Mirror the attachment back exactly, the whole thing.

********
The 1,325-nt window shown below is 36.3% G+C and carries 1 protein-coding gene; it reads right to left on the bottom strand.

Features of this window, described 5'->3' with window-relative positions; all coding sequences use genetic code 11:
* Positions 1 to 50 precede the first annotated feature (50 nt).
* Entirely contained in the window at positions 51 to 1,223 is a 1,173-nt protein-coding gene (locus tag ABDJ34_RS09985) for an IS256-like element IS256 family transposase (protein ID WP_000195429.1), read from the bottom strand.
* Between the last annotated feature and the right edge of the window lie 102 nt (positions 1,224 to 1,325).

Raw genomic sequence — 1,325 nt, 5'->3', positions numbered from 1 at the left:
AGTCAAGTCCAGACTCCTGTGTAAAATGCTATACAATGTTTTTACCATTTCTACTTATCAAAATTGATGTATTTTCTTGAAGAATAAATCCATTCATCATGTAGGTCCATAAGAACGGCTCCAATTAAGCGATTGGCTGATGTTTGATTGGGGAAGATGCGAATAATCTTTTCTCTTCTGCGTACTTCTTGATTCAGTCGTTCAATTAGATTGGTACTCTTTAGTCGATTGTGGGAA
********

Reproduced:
The 1,325-nt window shown below is 36.3% G+C and carries 1 protein-coding gene; it reads right to left on the bottom strand.

Features of this window, described 5'->3' with window-relative positions; all coding sequences use genetic code 11:
* Positions 1 to 50 precede the first annotated feature (50 nt).
* Entirely contained in the window at positions 51 to 1,223 is a 1,173-nt protein-coding gene (locus tag ABDJ34_RS09985) for an IS256-like element IS256 family transposase (protein ID WP_000195429.1), read from the bottom strand.
* Between the last annotated feature and the right edge of the window lie 102 nt (positions 1,224 to 1,325).

Raw genomic sequence — 1,325 nt, 5'->3', positions numbered from 1 at the left:
AGTCAAGTCCAGACTCCTGTGTAAAATGCTATACAATGTTTTTACCATTTCTACTTATCAAAATTGATGTATTTTCTTGAAGAATAAATCCATTCATCATGTAGGTCCATAAGAACGGCTCCAATTAAGCGATTGGCTGATGTTTGATTGGGGAAGATGCGAATAATCTTTTCTCTTCTGCGTACTTCTTGATTCAGTCGTTCAATTAGATTGGTACTCTTTAGTCGATTGTGGGAA